Murphy Dome Diaries

A journalist observes life in the far north.

Weaving tangled webs daily

I bought three hair magazines and have narrowed my future new hairdo down to five different styles, all short because a) I want to look younger and hipper and b) I don’t want to have to brush my hair very often. I am looking for something that looks fabulous after combing my fingers through my hair with a little mousse.

I have one thing going for me, and it’s that I have thick hair. Oh, and I am 99 percent sure that I will dye it platinum blonde. Think black eye makeup, hoop earrings and low-cut shirts. The look I am going for is MILF. We’ll see if I have the kahoonas to do it. I have thought about lopping my hair into a pixie for about 20 years and I’ve never done it. I’m too chicken that I’ll wind up looking butch, especially on account of my amazonian-proportioned body. But at this point, anything ought to look better than a grown-out wedge, dish-water blonde in color and quickly graying. I look like a mousy housewife and wind up wearing a lot of hats.

Lucky may get a haircut, her first, soon too. She has patches of hair behind each ear that are longer than the rest of her hair, making her look a little like Peter Boyle from “Everybody Loves Raymond.” Although it’s hard to imagine this girl sitting still in a barber’s chair. She has graduated from walking like a robot to walking like a drunk. She hardly ever crawls anymore. And she is in the big-girl car seat, which is a driving hazard because I am preoccupied with watching what she is doing back there.

Alec and I recently attempted to start potty training. It didn’t go well. We stripped Lucky naked and brought her potty seat into the living room and resolved to watch for when it looked like she might have to relieve herself. We wound up both getting distracted and Lucky pooped on the floor. When Alec saw what she was doing, he grabbed her and held her on the potty seat for about 30 seconds. She screamed the whole time.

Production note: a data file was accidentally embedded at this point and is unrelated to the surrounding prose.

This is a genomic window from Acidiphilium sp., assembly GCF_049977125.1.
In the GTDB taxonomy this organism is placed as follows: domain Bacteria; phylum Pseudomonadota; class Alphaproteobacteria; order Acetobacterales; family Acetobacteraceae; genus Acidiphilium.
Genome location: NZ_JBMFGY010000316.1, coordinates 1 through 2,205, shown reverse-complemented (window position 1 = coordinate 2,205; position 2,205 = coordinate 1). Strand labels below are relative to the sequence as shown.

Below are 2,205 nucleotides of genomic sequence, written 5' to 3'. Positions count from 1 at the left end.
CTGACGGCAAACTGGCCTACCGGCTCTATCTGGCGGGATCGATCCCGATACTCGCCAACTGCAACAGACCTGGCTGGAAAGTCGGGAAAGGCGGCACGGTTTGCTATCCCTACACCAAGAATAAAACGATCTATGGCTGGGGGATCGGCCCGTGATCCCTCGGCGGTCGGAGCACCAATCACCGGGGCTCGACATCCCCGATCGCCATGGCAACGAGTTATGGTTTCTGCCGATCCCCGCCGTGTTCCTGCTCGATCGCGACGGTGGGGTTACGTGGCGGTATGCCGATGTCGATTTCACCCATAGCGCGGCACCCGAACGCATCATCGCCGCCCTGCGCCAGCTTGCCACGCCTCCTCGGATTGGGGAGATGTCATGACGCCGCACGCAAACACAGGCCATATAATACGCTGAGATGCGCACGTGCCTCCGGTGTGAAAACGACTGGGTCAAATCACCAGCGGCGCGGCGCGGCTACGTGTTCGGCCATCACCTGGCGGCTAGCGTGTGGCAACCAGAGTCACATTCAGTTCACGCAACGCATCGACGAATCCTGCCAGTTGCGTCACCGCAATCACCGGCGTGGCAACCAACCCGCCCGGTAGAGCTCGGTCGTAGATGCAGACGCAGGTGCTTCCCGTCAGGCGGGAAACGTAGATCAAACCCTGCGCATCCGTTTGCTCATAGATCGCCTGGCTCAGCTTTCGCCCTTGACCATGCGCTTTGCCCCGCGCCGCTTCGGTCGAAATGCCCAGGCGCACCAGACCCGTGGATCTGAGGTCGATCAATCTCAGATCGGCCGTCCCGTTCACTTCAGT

Lucky is 29 inches tall and weighs 19 pounds, which is small for her age, according to her doctor. Who knew I was capable of producing a petite child? She drinks milk now. No more formula. She knows lots of words even though she can’t say them, including eat, shoe, book, dog and kiss. Don’t ask me how I know. A mother just knows these things.

She had her first timeout recently after getting into trouble for playing in the trash can. We took her to a party on Saturday night, and she seemed to enjoy it, which was a big relief because the holidays are approaching and there will be more parties. She liked exploring the house where the party was held and she especially enjoyed playing in the ice chest where the beverages were kept. She managed to keep it together until about 10 p.m., which is two hours past her bedtime.

I don’t know how I’ll find the strength to leave my girl behind for three weeks while trekking in Nepal in April. It’s reassuring to know that her many relatives in Washington and Oregon are delighted about her upcoming visit.

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2 comments on “Weaving tangled webs daily

  1. Pam
    November 18, 2008

    Hi Amanda – Ginger tipped me off to your blog some time ago and I thought I should just pipe up and admit that I have become a faithful blog-stalker! I love hearing stories of your life. It reminds me that I am not alone in feeling challenged as a parent. Lucky is beautiful! I have fond memories of you and I hanging out in Chicago, partying “under 21” style!

  2. justjera
    November 19, 2008

    I was looking under weaving and found your blog. Wow, trekking in Nepal! I’m kind of afraid to cut my hair – I think I’m too old at this point, plus my husband likes it long.

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This entry was posted on November 18, 2008 by .
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